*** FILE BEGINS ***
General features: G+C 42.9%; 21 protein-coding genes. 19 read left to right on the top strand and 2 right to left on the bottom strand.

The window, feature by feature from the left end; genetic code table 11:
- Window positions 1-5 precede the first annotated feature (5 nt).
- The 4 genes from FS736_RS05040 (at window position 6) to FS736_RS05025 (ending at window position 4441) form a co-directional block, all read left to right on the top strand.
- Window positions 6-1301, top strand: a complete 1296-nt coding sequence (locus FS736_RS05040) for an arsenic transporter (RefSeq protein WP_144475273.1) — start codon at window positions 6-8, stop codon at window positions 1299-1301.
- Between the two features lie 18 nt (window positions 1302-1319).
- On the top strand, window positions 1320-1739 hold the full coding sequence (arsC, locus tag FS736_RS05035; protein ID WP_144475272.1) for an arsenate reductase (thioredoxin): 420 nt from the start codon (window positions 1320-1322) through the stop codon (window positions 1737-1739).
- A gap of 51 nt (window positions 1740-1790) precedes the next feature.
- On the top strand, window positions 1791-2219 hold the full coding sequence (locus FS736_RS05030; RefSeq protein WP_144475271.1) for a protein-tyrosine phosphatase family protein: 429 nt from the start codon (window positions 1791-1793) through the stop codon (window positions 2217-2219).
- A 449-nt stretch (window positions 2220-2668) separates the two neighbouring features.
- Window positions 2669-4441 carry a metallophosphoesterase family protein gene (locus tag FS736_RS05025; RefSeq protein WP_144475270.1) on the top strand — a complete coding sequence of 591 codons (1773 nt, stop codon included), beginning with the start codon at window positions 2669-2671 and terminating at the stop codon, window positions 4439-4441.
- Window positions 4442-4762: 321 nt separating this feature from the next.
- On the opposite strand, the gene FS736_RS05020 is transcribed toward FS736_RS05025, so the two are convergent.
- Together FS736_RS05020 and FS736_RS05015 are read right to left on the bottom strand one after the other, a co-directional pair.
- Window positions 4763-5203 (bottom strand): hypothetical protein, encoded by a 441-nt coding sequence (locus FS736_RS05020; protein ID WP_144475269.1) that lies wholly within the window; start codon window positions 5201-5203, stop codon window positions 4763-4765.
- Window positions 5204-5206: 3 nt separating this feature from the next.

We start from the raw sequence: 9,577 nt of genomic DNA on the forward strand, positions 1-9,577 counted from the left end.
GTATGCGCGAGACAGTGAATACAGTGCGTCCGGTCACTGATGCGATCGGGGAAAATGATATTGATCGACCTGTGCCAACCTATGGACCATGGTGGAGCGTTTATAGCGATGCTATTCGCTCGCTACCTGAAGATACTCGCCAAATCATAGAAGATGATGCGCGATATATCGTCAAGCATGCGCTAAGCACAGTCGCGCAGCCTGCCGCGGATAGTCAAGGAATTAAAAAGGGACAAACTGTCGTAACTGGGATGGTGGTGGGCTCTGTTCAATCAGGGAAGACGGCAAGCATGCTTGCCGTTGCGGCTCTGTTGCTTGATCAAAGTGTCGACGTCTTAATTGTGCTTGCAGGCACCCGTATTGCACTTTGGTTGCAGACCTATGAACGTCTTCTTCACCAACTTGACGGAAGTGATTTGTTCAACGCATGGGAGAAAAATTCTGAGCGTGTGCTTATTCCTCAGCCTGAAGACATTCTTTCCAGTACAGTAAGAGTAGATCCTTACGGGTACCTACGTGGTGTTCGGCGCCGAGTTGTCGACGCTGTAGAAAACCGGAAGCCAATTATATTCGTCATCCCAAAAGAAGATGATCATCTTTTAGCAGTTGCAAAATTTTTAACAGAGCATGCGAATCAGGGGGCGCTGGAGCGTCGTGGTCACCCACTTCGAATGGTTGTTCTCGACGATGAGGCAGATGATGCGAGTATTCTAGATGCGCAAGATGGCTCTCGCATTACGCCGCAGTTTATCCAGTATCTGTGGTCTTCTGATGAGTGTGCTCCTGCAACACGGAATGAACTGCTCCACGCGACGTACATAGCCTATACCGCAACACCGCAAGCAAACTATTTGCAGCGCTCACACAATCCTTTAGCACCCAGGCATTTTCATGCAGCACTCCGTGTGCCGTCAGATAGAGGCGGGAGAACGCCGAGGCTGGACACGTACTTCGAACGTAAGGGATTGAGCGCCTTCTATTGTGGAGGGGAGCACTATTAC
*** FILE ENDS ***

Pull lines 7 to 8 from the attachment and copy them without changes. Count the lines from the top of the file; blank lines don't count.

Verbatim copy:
- On the top strand, window positions 1320-1739 hold the full coding sequence (arsC, locus tag FS736_RS05035; protein ID WP_144475272.1) for an arsenate reductase (thioredoxin): 420 nt from the start codon (window positions 1320-1322) through the stop codon (window positions 1737-1739).
- A gap of 51 nt (window positions 1740-1790) precedes the next feature.